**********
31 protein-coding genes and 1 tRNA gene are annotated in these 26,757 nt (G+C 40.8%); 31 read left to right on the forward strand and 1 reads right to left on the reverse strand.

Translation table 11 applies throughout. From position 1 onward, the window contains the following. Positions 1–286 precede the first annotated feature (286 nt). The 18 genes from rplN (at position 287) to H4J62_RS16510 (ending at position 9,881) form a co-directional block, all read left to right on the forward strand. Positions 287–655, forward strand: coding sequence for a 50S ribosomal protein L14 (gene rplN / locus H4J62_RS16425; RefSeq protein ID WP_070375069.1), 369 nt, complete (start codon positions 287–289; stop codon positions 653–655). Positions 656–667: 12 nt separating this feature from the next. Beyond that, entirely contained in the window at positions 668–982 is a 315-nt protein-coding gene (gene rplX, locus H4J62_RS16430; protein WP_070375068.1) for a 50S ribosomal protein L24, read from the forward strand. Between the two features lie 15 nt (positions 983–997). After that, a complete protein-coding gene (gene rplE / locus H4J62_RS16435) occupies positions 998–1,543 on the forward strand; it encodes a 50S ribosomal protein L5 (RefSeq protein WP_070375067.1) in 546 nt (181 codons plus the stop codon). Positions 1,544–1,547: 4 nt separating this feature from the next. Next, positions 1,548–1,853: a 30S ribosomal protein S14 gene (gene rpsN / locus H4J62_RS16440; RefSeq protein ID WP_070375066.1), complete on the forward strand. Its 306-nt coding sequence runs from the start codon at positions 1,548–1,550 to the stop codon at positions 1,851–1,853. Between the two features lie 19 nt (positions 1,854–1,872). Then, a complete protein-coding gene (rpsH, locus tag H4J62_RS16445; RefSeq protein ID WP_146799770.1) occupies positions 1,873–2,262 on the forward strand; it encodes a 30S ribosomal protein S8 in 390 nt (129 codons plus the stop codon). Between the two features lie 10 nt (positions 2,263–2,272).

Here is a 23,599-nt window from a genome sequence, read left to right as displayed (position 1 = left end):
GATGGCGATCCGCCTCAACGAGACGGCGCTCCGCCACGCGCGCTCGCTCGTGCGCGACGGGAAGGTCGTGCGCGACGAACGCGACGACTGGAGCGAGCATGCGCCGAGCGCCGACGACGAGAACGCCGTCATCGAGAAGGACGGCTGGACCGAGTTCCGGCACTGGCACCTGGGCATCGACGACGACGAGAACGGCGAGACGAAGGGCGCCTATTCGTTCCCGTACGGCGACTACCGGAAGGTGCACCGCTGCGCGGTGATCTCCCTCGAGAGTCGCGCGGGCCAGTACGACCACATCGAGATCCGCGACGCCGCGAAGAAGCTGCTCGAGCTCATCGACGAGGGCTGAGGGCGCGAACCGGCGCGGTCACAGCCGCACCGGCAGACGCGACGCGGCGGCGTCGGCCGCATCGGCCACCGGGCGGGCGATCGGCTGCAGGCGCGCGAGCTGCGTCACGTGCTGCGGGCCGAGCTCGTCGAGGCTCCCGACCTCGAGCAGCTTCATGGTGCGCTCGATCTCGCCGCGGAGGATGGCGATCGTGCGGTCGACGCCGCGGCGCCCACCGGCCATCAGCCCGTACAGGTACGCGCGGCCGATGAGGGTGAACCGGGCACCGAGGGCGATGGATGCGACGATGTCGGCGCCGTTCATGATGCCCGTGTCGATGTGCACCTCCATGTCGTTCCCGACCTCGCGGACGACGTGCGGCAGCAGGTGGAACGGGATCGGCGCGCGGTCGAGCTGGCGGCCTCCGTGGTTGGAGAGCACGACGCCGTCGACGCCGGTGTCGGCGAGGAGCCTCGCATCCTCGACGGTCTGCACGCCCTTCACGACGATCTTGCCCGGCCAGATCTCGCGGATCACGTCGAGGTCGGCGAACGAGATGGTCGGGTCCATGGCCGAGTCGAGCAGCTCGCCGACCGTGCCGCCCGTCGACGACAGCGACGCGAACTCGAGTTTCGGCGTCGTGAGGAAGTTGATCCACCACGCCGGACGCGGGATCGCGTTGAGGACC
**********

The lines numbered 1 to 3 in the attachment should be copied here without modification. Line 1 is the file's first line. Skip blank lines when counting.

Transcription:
31 protein-coding genes and 1 tRNA gene are annotated in these 26,757 nt (G+C 40.8%); 31 read left to right on the forward strand and 1 reads right to left on the reverse strand.

Translation table 11 applies throughout. From position 1 onward, the window contains the following. Positions 1–286 precede the first annotated feature (286 nt). The 18 genes from rplN (at position 287) to H4J62_RS16510 (ending at position 9,881) form a co-directional block, all read left to right on the forward strand. Positions 287–655, forward strand: coding sequence for a 50S ribosomal protein L14 (gene rplN / locus H4J62_RS16425; RefSeq protein ID WP_070375069.1), 369 nt, complete (start codon positions 287–289; stop codon positions 653–655). Positions 656–667: 12 nt separating this feature from the next. Beyond that, entirely contained in the window at positions 668–982 is a 315-nt protein-coding gene (gene rplX, locus H4J62_RS16430; protein WP_070375068.1) for a 50S ribosomal protein L24, read from the forward strand. Between the two features lie 15 nt (positions 983–997). After that, a complete protein-coding gene (gene rplE / locus H4J62_RS16435) occupies positions 998–1,543 on the forward strand; it encodes a 50S ribosomal protein L5 (RefSeq protein WP_070375067.1) in 546 nt (181 codons plus the stop codon). Positions 1,544–1,547: 4 nt separating this feature from the next. Next, positions 1,548–1,853: a 30S ribosomal protein S14 gene (gene rpsN / locus H4J62_RS16440; RefSeq protein ID WP_070375066.1), complete on the forward strand. Its 306-nt coding sequence runs from the start codon at positions 1,548–1,550 to the stop codon at positions 1,851–1,853. Between the two features lie 19 nt (positions 1,854–1,872). Then, a complete protein-coding gene (rpsH, locus tag H4J62_RS16445; RefSeq protein ID WP_146799770.1) occupies positions 1,873–2,262 on the forward strand; it encodes a 30S ribosomal protein S8 in 390 nt (129 codons plus the stop codon). Between the two features lie 10 nt (positions 2,263–2,272).

Here is a 23,599-nt window from a genome sequence, read left to right as displayed (position 1 = left end):